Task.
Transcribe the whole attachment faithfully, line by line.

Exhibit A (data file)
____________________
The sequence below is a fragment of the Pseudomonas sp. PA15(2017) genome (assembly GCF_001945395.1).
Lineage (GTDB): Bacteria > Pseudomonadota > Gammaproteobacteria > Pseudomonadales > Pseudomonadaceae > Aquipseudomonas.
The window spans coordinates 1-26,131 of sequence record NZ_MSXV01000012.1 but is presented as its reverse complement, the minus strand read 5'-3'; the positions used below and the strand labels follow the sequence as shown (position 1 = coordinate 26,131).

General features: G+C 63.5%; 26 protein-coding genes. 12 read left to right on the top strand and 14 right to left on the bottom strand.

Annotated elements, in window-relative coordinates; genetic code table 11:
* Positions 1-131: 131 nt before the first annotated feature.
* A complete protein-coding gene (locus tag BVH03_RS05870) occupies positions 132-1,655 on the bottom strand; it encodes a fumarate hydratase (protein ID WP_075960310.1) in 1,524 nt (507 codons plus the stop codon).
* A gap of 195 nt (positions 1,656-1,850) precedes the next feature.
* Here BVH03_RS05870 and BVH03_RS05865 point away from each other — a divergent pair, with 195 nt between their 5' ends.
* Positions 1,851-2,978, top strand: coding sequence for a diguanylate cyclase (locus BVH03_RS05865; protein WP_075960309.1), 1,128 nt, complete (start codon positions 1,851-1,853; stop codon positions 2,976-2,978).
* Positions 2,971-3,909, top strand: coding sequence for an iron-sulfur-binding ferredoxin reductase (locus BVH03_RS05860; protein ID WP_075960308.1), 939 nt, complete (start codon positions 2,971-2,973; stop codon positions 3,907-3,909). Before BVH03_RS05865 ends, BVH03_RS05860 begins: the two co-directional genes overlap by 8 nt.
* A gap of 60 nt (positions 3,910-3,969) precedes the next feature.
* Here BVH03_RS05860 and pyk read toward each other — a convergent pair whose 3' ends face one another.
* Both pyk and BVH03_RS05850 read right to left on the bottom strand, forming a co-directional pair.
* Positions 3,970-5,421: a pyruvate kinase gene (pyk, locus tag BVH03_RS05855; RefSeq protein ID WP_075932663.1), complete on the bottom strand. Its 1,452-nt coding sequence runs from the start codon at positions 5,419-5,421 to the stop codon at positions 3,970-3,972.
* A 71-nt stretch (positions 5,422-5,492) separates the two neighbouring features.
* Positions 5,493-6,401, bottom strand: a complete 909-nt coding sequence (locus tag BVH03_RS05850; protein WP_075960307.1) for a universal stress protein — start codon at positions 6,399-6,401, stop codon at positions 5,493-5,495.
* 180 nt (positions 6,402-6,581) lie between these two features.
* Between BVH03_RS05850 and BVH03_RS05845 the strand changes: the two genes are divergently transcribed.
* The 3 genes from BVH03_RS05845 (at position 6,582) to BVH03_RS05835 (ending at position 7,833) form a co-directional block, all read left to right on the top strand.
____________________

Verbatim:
The sequence below is a fragment of the Pseudomonas sp. PA15(2017) genome (assembly GCF_001945395.1).
Lineage (GTDB): Bacteria > Pseudomonadota > Gammaproteobacteria > Pseudomonadales > Pseudomonadaceae > Aquipseudomonas.
The window spans coordinates 1-26,131 of sequence record NZ_MSXV01000012.1 but is presented as its reverse complement, the minus strand read 5'-3'; the positions used below and the strand labels follow the sequence as shown (position 1 = coordinate 26,131).

General features: G+C 63.5%; 26 protein-coding genes. 12 read left to right on the top strand and 14 right to left on the bottom strand.

Annotated elements, in window-relative coordinates; genetic code table 11:
* Positions 1-131: 131 nt before the first annotated feature.
* A complete protein-coding gene (locus tag BVH03_RS05870) occupies positions 132-1,655 on the bottom strand; it encodes a fumarate hydratase (protein ID WP_075960310.1) in 1,524 nt (507 codons plus the stop codon).
* A gap of 195 nt (positions 1,656-1,850) precedes the next feature.
* Here BVH03_RS05870 and BVH03_RS05865 point away from each other — a divergent pair, with 195 nt between their 5' ends.
* Positions 1,851-2,978, top strand: coding sequence for a diguanylate cyclase (locus BVH03_RS05865; protein WP_075960309.1), 1,128 nt, complete (start codon positions 1,851-1,853; stop codon positions 2,976-2,978).
* Positions 2,971-3,909, top strand: coding sequence for an iron-sulfur-binding ferredoxin reductase (locus BVH03_RS05860; protein ID WP_075960308.1), 939 nt, complete (start codon positions 2,971-2,973; stop codon positions 3,907-3,909). Before BVH03_RS05865 ends, BVH03_RS05860 begins: the two co-directional genes overlap by 8 nt.
* A gap of 60 nt (positions 3,910-3,969) precedes the next feature.
* Here BVH03_RS05860 and pyk read toward each other — a convergent pair whose 3' ends face one another.
* Both pyk and BVH03_RS05850 read right to left on the bottom strand, forming a co-directional pair.
* Positions 3,970-5,421: a pyruvate kinase gene (pyk, locus tag BVH03_RS05855; RefSeq protein ID WP_075932663.1), complete on the bottom strand. Its 1,452-nt coding sequence runs from the start codon at positions 5,419-5,421 to the stop codon at positions 3,970-3,972.
* A 71-nt stretch (positions 5,422-5,492) separates the two neighbouring features.
* Positions 5,493-6,401, bottom strand: a complete 909-nt coding sequence (locus tag BVH03_RS05850; protein WP_075960307.1) for a universal stress protein — start codon at positions 6,399-6,401, stop codon at positions 5,493-5,495.
* 180 nt (positions 6,402-6,581) lie between these two features.
* Between BVH03_RS05850 and BVH03_RS05845 the strand changes: the two genes are divergently transcribed.
* The 3 genes from BVH03_RS05845 (at position 6,582) to BVH03_RS05835 (ending at position 7,833) form a co-directional block, all read left to right on the top strand.